Last, the unnecessary use of profanity throws the entire chorus off. Dropping the "f-bomb" (although I am not a fan of it) actually worked in "Makes Me Wonder" because of the nature of the song, but the stringing of two profanities in a row here just comes off as trying too hard to come off as "wounded."
And Wiz Khalifa is supposed to fit into this equation, somehow?
I love M5 and regard them highly as my favorite group of musicians, but this little taste of "Overexposed" is bland. When "Misery" leaked in 2010, its infectious baseline and catchy lyrics equated to a single of epic proportions. Where is all of the funk hiding? Here's hoping that "Overexposed" doesn't fall victim to "overproduction."
As I step out of the taxi onto the bustling West 35th Street, the uncanny aroma of asphalt, exhaust and sweet promise hits me in the face -- I must be in New York City. Sure enough, I am.
After receiving news in early September that I had been chosen out of over 2,000 international applicants to attend Teen Vogue magazine's annual fashion university program in the city on Oct. 23, I had spent every day preparing for this ironically anticlimactic arrival.
As the inner journalist within me feels compelled to immediately begin snapping candid photos of the impeccably stylish passersby and scribble down every little detail of the Empire State in my reporter's notebook (the crosswalks in New York are massive compared to ours at home!), I resist the urge and set out to conquer the city on foot, one stiletto-clad step at a time.
Destination? The majestic Hudson Theatre near Broadway, where I would be taking a full day's worth of classes learning the ins and outs of the fashion industry -- the world I have so intently wanted to be a part of since picking up my first glossy issue of Teen Vogue at age 13.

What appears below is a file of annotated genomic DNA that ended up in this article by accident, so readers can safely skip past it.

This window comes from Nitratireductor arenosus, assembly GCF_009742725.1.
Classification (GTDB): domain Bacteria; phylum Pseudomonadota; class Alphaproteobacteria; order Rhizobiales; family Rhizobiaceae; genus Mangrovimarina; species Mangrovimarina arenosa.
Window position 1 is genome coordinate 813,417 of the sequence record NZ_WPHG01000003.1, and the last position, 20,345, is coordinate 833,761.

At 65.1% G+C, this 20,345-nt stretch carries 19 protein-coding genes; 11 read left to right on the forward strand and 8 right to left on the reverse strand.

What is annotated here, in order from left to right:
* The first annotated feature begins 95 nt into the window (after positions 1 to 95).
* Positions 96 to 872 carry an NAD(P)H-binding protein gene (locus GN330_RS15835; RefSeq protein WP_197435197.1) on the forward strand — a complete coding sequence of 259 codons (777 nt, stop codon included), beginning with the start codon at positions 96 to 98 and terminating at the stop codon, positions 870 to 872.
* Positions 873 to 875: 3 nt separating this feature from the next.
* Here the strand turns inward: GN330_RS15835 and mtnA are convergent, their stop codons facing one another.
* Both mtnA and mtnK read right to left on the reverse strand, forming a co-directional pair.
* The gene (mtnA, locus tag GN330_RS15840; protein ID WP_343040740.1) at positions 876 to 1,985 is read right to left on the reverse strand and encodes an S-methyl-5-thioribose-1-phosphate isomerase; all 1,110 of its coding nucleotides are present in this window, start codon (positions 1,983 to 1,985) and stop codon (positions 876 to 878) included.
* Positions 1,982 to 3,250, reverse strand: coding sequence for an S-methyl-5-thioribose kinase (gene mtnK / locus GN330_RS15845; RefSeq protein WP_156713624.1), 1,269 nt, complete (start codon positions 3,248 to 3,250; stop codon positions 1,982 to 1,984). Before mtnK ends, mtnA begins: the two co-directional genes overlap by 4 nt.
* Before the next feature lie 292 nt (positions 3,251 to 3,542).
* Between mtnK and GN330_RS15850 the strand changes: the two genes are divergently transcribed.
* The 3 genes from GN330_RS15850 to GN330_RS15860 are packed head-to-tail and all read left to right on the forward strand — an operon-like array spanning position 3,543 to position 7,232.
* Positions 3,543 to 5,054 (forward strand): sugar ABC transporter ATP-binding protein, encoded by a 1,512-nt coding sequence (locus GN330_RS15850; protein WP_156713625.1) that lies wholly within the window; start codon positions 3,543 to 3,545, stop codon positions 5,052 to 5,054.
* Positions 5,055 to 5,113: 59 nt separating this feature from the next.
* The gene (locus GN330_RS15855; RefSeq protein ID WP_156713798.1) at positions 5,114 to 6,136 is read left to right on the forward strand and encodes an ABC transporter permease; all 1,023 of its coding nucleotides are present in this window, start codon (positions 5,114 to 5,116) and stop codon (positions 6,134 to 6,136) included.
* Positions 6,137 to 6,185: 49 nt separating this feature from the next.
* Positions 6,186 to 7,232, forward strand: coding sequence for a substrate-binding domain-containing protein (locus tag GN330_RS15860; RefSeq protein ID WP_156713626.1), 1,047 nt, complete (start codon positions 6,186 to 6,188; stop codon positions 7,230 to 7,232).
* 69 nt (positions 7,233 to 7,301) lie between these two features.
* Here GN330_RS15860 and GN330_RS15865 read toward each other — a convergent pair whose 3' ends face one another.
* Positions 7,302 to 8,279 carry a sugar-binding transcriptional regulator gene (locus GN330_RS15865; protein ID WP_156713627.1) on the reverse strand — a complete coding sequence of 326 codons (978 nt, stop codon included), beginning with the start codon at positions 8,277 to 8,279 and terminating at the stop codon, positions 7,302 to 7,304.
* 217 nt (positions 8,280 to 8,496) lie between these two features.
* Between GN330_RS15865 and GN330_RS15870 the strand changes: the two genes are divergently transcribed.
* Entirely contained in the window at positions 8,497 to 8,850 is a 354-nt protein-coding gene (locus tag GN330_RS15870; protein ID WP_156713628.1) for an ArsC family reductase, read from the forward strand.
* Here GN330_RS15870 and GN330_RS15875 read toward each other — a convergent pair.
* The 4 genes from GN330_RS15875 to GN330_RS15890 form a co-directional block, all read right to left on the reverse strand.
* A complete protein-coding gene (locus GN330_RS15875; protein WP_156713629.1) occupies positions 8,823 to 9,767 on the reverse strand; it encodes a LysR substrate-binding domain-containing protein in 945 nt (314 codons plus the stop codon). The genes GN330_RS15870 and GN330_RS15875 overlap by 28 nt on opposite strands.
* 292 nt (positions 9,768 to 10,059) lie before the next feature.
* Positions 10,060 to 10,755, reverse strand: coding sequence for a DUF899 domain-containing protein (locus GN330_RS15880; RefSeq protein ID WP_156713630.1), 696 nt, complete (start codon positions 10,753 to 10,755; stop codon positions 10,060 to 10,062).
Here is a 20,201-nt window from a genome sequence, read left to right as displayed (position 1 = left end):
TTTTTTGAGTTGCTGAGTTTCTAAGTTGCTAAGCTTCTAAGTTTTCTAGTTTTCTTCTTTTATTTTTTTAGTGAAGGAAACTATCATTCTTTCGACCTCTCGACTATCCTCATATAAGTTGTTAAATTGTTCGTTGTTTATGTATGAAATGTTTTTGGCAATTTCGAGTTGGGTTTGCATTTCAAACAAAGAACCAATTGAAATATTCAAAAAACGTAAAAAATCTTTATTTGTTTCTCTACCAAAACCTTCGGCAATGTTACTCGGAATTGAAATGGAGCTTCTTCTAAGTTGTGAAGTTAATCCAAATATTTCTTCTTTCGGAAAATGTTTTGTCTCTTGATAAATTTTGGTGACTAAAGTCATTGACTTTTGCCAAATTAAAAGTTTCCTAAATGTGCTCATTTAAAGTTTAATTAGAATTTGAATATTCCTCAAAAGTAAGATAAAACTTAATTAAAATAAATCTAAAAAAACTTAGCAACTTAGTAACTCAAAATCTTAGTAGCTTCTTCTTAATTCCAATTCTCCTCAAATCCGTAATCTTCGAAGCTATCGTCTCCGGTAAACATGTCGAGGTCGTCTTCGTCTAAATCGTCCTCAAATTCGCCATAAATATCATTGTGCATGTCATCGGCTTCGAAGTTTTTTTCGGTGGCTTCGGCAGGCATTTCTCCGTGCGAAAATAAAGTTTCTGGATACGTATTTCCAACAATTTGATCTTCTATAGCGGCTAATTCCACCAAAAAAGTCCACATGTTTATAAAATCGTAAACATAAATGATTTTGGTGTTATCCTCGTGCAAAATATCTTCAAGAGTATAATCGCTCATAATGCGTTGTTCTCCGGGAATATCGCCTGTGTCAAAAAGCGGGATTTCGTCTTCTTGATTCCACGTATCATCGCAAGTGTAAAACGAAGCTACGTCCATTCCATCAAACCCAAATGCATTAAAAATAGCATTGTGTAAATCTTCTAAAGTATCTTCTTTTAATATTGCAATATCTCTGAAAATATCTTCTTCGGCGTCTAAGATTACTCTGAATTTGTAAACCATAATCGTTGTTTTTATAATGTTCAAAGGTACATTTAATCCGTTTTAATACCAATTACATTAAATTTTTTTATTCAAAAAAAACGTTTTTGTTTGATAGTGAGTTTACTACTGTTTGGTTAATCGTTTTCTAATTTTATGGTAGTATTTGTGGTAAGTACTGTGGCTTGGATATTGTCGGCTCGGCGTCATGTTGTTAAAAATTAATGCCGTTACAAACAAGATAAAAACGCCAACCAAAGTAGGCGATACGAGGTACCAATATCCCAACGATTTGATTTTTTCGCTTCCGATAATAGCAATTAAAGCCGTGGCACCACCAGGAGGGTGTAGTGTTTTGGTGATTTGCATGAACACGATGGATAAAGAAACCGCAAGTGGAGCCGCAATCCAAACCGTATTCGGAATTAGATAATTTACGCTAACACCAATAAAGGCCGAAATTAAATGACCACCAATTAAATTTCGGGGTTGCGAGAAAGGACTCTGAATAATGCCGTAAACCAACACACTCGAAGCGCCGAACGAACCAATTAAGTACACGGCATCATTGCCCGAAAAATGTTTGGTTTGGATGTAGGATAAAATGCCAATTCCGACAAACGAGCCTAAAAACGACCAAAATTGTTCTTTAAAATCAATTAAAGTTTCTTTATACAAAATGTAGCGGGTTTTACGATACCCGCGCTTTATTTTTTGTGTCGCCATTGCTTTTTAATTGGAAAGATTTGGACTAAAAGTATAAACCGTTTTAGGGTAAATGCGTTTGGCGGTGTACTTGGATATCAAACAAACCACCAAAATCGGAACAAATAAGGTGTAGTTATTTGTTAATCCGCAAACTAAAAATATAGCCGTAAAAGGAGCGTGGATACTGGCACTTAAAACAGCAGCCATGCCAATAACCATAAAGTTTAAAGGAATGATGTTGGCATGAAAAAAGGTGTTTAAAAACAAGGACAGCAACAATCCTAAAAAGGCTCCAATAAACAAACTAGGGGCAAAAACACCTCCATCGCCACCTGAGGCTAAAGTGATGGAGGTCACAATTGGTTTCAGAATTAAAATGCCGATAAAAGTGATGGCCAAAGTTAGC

Ducking into the dimly lit theatre smelling faintly of last week's popcorn and Chanel No. 5 perfume, I nab a plush red velvet seat as the day's keynote speaker, legendary designer Michael Kors, takes to the stage for his opening remarks.
Kors describes his long and dramatic journey up the fashion industry's brutal ladder, highlighting his setbacks and biggest accomplishments as a women's sportswear designer since the early 1980s. "As for now," Kors says, "I am always coming up with new takes on classics," when asked how he conjures up new designs after being a staple in the industry for nearly three decades. Hearing the designer speak in person is undeniably inspirational, and once dismissed, I set off for my day of classes in incredibly high spirits.
Heart pounding in my chest, I cross the street to the looming Conde Nast building, a marble monster of architecture that is home to coveted publications like Teen Vogue, Vogue, Lucky, and Glamour. After passing through security, I hop into the first available elevator and head to the fourth floor for my first seminar of the day on blogging.
I learn that blogging has become much more than an online hobby over the past five years, generating much revenue through corporate sponsorships, high profile advertisers and word of mouth fandom. I let out a sigh of relief and make a mental note that my addiction to blogging is, indeed, worthwhile and that compulsively updating my Twitter account is just as important. Take that, social media critics.
After leaving class I bump into Teen Vogue fashion news editor, Jane Keltner deValle, and immediately introduce myself. In a sense, deValle is the "golden ticket" into the magazine, and I make sure to steady myself, ask ample questions about interning and end our conversation by passing off my resume and delivering a self-assured handshake. Well done, Lindsay, well done.
Up next is my lunch break, and in customary New York fashion, every corner deli is promptly packed with hungry patrons. I opt for Subway, where a frustrated sandwich artist barks orders at me while putting together my standard veggie on flatbread. Normally my feelings would be hurt, but I smile. My first encounter with the atypical "rude New Yorker" makes me feel at home; as though I have been inducted into the club of "those-who-are-not-tourists."